A while ago, I wrote about looking for the end of the food-chain. My co-workers and I had dissected some common species of tadpoles from floodplain wetlands and inspected their gut contents under a microscope. We had found they eat a wide variety of things, from tiny crustaceans and other small insects to bits of aquatic plants and long strands of filamentous algae.
But I wanted to know, what was the most important thing that they were eating? I’d had a feeling the answer was going to be “even smaller things”, and it turns out I was right!
To answer this part of the question, we did a chemical analysis that compared samples of tadpole muscle tissue with samples of food items such as wetland plants, tree leaves, algae, those teeny tiny crustaceans living in the water, and biofilm. It is a method called stable isotope analysis and it works along the lines that ‘you are what you eat’. And as we report in our new research paper, these results suggested that biofilm was most important. (Twitter summary here). (Full disclaimer, we’re mostly confident that it was biofilm, in some wetlands at some times for a couple of species… check the paper for all the details, DM me for a copy).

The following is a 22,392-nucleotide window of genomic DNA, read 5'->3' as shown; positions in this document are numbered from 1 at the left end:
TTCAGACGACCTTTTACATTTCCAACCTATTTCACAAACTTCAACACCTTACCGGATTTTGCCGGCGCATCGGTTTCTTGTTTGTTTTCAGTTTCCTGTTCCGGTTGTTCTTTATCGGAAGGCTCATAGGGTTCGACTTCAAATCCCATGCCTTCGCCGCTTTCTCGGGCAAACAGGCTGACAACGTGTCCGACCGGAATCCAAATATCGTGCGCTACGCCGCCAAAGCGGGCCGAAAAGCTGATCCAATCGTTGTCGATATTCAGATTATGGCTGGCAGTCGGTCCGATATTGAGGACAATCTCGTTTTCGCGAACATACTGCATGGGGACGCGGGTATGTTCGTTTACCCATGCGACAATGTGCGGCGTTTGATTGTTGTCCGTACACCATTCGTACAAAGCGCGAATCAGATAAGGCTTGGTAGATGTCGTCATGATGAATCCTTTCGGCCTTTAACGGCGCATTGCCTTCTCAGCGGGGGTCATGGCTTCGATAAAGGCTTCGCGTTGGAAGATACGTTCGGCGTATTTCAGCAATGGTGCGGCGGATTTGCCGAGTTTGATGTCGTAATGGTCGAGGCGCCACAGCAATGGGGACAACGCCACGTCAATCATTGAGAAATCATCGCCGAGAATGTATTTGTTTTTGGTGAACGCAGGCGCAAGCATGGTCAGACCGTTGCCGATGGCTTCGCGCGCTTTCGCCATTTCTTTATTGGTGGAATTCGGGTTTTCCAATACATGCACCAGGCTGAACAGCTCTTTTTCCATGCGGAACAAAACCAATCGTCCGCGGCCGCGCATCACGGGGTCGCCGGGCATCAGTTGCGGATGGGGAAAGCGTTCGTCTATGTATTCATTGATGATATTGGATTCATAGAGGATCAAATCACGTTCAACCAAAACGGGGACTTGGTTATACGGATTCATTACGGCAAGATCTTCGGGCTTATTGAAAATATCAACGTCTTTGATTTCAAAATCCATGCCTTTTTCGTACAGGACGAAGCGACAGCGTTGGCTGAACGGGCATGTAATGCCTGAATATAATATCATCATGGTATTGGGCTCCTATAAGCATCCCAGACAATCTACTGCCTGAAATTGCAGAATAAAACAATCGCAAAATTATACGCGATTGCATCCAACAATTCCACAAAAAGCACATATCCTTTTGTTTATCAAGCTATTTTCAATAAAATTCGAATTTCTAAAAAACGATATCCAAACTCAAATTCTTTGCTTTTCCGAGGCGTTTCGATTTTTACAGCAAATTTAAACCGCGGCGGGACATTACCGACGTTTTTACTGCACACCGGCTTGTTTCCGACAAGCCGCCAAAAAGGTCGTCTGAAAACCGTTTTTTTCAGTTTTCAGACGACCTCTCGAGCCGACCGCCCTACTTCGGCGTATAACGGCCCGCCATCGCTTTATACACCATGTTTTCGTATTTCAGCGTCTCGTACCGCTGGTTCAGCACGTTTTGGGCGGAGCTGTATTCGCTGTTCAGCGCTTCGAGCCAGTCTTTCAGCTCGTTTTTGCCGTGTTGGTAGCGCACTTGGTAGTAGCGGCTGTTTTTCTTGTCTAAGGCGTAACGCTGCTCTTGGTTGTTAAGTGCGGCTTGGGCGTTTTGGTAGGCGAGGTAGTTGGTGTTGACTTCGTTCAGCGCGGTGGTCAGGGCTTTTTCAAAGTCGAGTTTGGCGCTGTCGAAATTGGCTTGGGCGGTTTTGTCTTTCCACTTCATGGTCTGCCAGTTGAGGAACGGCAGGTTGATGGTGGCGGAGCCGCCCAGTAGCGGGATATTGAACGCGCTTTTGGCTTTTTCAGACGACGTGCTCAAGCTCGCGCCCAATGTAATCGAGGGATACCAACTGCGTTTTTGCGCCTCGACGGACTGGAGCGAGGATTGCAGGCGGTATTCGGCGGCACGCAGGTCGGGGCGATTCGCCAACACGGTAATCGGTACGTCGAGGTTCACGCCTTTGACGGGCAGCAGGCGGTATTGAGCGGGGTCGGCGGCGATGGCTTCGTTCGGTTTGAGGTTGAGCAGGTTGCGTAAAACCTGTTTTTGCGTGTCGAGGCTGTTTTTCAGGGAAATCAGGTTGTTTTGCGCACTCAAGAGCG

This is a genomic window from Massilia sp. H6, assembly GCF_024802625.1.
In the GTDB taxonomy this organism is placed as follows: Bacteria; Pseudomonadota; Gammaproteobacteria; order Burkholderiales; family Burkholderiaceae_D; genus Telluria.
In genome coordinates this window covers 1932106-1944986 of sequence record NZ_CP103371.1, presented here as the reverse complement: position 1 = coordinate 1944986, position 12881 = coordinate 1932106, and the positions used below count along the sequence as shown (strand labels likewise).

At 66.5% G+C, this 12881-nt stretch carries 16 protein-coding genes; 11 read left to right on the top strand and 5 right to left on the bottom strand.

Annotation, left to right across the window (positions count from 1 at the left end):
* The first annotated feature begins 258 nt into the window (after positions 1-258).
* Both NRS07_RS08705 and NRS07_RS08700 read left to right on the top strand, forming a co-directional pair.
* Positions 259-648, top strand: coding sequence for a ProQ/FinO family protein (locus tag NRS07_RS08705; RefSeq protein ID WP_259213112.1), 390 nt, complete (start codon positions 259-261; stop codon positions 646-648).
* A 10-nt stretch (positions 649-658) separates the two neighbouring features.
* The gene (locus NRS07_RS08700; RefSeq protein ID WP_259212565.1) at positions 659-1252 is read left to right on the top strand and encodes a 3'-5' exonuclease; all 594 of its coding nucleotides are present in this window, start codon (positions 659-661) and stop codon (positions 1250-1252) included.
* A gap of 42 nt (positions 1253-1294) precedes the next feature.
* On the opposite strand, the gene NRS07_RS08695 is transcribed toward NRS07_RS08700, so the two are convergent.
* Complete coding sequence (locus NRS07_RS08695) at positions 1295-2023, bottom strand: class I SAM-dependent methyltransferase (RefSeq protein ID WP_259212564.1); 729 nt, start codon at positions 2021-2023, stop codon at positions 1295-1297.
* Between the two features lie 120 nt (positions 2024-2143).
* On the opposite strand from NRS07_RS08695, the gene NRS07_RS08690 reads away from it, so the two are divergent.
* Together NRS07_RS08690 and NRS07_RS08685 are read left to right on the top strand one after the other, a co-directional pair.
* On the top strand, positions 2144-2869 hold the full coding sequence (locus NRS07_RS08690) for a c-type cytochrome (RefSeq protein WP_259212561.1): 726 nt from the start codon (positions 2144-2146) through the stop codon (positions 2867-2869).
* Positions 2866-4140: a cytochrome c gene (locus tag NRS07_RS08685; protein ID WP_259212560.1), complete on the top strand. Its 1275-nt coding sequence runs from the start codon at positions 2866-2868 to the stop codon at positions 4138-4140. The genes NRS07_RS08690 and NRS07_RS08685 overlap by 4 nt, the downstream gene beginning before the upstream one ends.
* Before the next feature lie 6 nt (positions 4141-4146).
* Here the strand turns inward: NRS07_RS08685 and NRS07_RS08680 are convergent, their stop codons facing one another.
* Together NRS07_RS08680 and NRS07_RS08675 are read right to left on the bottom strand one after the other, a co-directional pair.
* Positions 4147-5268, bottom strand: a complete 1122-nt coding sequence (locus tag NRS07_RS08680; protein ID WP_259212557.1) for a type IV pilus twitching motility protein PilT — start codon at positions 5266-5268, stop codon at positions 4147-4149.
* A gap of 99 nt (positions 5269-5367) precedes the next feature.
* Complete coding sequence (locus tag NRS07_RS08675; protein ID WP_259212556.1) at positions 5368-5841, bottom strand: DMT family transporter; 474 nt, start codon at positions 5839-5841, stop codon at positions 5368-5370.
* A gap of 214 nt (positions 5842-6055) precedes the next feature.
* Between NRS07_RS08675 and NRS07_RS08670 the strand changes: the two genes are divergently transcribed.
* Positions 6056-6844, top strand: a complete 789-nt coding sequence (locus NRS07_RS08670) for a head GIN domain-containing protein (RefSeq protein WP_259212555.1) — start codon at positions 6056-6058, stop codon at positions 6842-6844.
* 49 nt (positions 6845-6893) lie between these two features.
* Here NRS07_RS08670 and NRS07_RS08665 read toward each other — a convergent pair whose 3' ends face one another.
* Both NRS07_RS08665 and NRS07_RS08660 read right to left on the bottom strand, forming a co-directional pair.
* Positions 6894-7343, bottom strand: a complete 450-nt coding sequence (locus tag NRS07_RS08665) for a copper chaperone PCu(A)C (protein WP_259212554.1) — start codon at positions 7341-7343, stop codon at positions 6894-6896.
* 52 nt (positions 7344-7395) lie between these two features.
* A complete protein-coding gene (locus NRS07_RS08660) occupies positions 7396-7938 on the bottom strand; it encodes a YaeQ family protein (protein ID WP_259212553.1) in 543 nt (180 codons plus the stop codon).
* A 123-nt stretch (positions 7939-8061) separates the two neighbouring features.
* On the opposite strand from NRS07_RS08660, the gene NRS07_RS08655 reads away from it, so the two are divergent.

And what is biofilm? Biofilm is basically a super nutritious mix of very small things like bacteria, microbes, fungal hyphae, and teeny-tiny invertebrates, that looks like a filmy, fuzzy goo growing on the surface of leaves and branches and anything underwater.
Our results were interesting because when we compared what was in the muscles with what we had seen in the gut contents, it looked like tadpole diet is more a case of ‘you are some of what you eat and not necessarily the most obvious or biggest thing’.
So, while pieces of plants or long strands of algae were often jam-packed in the tadpoles’ guts taking up a lot of space, they were not contributing much nutritionally. It looks like the really small and least obvious thing growing underwater is a high quality, nutritious snack supporting the growth and health of bigger lifeforms!
There is definitely more to know before making strategies for wetland management that will support lots of good tasty biofilm and in turn support tadpole growth, but we’re starting to build evidence for what we only suspected before. For example, see Altig et al 2007, Schiesari et al 2009, Schmidt et al 2017. And I definitely suggest doing both gut content dissection and stable isotope analysis, if you want to find the important end of the tadpole food-web.